Geomantic Korea

Konrad at Muninn is really on a roll with the long, interesting and heavily-researched posts these days. Earlier this week he put up excerpts from the Taengniji (擇里誌 or 택리지), a "classic work on Korean geography and geomancy" from the mid-18th century. Japan doesn't come off very well.

"From the south-east of Taegu city to Tongnae are eight towns. Although the soil is rich these are not desirable places to live because of their proximity to Japan." (45, the original for this last phrase is 土雖沃, 近倭, 不可居)
"Japan has many miasmal springs which cause endemic diseases. (Original: 倭一國, 多瘴泉而有土疾)"

Note the absence of 日本, Nippon/Nihon, Japan's modern name. Instead it uses 倭, China's (and therefore Korea's, when they wrote in Chinese characters) name for Japan in the Olden Days. 倭 is the Wa in that phrase "Land of Wa" you sometimes see in translations of old Chinese texts. Opinions are divided on the subject of exactly what China meant by this 倭 -- maybe "small", maybe "far away", maybe "obedient", maybe something entirely different.

In Japanese, the character was read Yamato, which was what they called their own country, but later on they grew to dislike 倭 and started to write Yamato 大和: 和 ("peace") because it had the same sound as 倭, and 大 ("big, great") for effect. Then, just for good measure, they also invented and started using the entirely new and different name 日本.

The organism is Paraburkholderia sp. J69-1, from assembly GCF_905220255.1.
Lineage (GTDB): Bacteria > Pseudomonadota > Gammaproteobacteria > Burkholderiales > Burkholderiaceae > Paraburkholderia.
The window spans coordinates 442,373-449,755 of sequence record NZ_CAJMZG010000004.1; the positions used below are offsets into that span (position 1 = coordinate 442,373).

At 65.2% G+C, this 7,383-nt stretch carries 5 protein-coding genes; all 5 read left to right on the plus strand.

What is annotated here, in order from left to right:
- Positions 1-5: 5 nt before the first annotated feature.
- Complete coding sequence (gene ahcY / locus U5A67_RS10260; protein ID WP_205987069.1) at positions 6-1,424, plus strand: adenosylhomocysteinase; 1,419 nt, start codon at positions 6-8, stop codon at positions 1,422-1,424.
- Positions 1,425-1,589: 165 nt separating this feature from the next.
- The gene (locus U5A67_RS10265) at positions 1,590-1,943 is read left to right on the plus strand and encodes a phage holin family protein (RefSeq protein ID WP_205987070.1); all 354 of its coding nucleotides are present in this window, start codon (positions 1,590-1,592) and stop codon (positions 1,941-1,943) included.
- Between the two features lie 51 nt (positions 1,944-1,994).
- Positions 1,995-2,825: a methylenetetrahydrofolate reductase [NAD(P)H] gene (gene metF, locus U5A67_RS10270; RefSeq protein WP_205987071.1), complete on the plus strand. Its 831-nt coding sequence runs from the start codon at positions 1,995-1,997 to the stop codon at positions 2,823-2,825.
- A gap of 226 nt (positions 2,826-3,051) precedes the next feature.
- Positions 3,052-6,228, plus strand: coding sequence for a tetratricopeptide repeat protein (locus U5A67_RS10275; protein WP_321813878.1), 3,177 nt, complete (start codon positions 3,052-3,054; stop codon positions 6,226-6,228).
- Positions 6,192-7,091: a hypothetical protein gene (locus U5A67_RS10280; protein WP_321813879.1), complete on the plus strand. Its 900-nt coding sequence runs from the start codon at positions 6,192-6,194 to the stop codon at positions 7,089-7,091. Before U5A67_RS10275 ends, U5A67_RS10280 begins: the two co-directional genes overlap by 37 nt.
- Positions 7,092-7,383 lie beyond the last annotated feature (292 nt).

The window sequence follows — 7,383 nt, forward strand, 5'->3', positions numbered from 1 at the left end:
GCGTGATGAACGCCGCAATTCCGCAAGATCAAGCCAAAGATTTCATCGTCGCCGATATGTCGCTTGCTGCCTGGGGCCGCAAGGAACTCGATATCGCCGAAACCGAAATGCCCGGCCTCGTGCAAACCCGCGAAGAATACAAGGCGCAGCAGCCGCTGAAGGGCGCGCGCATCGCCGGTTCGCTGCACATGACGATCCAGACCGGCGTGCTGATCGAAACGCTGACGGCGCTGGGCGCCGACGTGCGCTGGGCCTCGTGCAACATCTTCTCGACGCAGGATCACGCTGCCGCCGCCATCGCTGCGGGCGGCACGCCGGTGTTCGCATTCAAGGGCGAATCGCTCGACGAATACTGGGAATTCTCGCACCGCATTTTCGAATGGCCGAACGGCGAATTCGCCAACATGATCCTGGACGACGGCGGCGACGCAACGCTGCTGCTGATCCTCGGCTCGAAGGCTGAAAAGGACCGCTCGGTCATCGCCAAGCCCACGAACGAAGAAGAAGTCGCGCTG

For (a lot) more on all this, check out this page about the Gishi Wajinden (apparently notes for an upcoming book, which I for one will be buying -- if he can persuade his publishers to include the originals in there with his translations.)

Anyway, 倭 still beats the other Chinese name for Japan, 東夷 ("Eastern Barbarians").

Popularity factor: 2


Thanks for the mention! Actually, I was also curious what they would call Japan (which was why I dug up the original classical Chinese in an old '70s edition they had in the library's deep basement.

Funny enough, though, in our next reading for class, a long over-100 page essay on the history of Korean cartography, most of the map references to japan used 日本 or 日本国 instead, including a map from 1402.


Yeah, I was kind of surprised they were still using 倭 that late. I mean, I never did any hard academic research on the subject or anything, but I'm pretty sure that even Europe was all about the "Zipang" by then.

Comment season is closed.